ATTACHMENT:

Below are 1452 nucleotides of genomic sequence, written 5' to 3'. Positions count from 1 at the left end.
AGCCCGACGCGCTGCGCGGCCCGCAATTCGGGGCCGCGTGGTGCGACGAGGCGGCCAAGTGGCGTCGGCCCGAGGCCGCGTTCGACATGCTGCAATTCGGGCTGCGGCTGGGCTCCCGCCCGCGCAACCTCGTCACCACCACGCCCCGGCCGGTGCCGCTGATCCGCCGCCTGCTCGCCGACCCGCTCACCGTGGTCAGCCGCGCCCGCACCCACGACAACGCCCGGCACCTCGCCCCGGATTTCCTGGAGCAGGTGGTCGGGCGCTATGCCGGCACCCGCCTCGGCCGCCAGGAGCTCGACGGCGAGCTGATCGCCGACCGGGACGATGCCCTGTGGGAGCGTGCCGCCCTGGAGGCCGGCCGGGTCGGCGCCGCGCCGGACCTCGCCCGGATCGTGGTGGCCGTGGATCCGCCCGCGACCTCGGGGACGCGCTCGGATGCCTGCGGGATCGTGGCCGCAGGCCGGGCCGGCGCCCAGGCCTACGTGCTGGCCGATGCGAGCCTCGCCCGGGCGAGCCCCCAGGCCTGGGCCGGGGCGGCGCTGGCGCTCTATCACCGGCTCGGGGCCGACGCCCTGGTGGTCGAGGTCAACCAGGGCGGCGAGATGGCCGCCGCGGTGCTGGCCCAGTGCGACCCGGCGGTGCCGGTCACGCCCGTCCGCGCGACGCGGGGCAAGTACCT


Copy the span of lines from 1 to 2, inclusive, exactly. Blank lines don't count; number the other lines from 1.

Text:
Below are 1452 nucleotides of genomic sequence, written 5' to 3'. Positions count from 1 at the left end.
AGCCCGACGCGCTGCGCGGCCCGCAATTCGGGGCCGCGTGGTGCGACGAGGCGGCCAAGTGGCGTCGGCCCGAGGCCGCGTTCGACATGCTGCAATTCGGGCTGCGGCTGGGCTCCCGCCCGCGCAACCTCGTCACCACCACGCCCCGGCCGGTGCCGCTGATCCGCCGCCTGCTCGCCGACCCGCTCACCGTGGTCAGCCGCGCCCGCACCCACGACAACGCCCGGCACCTCGCCCCGGATTTCCTGGAGCAGGTGGTCGGGCGCTATGCCGGCACCCGCCTCGGCCGCCAGGAGCTCGACGGCGAGCTGATCGCCGACCGGGACGATGCCCTGTGGGAGCGTGCCGCCCTGGAGGCCGGCCGGGTCGGCGCCGCGCCGGACCTCGCCCGGATCGTGGTGGCCGTGGATCCGCCCGCGACCTCGGGGACGCGCTCGGATGCCTGCGGGATCGTGGCCGCAGGCCGGGCCGGCGCCCAGGCCTACGTGCTGGCCGATGCGAGCCTCGCCCGGGCGAGCCCCCAGGCCTGGGCCGGGGCGGCGCTGGCGCTCTATCACCGGCTCGGGGCCGACGCCCTGGTGGTCGAGGTCAACCAGGGCGGCGAGATGGCCGCCGCGGTGCTGGCCCAGTGCGACCCGGCGGTGCCGGTCACGCCCGTCCGCGCGACGCGGGGCAAGTACCT